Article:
John, I'd love to hear what you think of this list.  I would also love to hear from any other readers about what they think of my list of beginner's projects and what other projects might be suitable.

17 comments:

  1. Those are good projects for sure, perhaps you mentioned the age of the children I don't recal. But I would also recommend a six board chest or an Odate style carpenter box (perhaps sized for under bed storage) you also might expose the kids to the "I can do that" series and see if any grab their attention.

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    1. Hi Jeremy,

      The six board chest is a great idea. It is surprisingly simple, and would be great for beginners. Same with the Japanese tool box.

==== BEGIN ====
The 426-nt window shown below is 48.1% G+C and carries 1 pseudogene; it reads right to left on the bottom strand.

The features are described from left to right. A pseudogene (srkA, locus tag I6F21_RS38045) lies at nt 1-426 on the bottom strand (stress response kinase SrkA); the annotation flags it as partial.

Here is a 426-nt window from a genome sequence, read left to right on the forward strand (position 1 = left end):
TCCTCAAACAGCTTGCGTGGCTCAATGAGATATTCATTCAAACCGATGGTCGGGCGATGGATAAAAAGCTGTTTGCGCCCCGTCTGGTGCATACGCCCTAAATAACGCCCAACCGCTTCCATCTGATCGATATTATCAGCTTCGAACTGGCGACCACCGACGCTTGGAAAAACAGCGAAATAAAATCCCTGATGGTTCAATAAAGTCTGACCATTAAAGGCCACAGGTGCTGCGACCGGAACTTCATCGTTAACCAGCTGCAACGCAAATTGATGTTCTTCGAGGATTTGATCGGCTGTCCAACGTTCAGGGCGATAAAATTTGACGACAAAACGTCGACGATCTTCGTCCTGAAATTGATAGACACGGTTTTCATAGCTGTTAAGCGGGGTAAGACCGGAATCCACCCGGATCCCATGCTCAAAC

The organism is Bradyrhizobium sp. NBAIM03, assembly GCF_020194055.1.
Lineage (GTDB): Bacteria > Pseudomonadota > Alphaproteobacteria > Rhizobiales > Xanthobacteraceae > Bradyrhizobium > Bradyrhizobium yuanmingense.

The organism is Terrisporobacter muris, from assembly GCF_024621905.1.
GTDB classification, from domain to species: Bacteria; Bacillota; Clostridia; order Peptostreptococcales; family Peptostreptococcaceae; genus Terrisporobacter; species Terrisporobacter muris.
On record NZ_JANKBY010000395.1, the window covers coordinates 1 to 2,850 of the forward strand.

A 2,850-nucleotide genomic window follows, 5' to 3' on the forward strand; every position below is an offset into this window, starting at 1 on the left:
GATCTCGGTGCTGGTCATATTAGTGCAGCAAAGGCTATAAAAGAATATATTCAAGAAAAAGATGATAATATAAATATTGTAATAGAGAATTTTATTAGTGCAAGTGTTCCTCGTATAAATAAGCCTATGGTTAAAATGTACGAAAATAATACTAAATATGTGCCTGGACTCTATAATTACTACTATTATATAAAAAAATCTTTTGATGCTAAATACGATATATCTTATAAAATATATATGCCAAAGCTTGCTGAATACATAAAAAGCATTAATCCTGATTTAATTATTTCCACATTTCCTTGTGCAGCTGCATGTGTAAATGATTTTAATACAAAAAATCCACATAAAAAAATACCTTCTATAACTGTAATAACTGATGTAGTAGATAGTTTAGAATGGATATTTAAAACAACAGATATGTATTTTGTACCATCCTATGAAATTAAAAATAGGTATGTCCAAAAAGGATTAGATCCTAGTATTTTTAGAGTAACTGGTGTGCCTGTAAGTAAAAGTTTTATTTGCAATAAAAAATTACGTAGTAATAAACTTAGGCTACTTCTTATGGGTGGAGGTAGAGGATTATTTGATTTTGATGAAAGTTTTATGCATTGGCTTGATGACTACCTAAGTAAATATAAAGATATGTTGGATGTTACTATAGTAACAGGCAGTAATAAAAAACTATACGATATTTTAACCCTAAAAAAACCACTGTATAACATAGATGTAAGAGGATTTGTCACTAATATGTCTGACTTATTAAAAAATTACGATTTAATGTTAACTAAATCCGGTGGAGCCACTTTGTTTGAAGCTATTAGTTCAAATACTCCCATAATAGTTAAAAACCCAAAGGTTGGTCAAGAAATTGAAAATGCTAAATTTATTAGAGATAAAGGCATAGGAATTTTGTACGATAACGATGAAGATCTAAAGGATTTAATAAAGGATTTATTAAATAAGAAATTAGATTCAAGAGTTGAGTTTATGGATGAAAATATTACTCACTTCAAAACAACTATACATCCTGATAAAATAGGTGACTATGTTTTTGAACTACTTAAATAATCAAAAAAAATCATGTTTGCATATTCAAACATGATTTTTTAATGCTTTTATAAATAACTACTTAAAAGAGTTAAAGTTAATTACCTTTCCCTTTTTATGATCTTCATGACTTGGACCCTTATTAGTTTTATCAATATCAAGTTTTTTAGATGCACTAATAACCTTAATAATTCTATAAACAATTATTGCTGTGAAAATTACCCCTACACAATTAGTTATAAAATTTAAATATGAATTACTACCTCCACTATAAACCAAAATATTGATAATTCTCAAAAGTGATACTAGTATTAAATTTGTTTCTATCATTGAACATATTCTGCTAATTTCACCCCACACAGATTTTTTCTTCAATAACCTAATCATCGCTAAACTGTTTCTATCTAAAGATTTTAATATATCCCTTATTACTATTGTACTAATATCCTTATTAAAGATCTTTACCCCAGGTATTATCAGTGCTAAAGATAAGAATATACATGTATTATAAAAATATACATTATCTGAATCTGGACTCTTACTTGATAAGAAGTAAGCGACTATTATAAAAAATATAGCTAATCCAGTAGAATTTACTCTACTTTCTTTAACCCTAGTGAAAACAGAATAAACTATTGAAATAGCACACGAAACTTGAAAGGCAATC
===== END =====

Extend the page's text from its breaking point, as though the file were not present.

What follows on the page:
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  2. What is the age of the involved children?

    The shaker hanging cabinet by Chris Schwarz is something that looks like a million when finished, and it is fairly easy to make.

    Cutting boards can also be a rewarding project.

    Brgds
    Jonas

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    Replies
    1. Both good ideas. A cutting board might be a great project to get some instant results with. Plus, it can be either simple or a little more complex.

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  3. Hi Brian,
    Wow - those are all great ideas! For those who have asked - the children are aged 8 and 10. I'm open to any of those - except perhaps the Shaker Table - when I read that you (Brian) needed two days to digest the DVD I was thinking about myself and reckoned I'd need as many days to digest it as it would take me to grow a beard as long as Peter Follensbee - lovely bible box by the way!!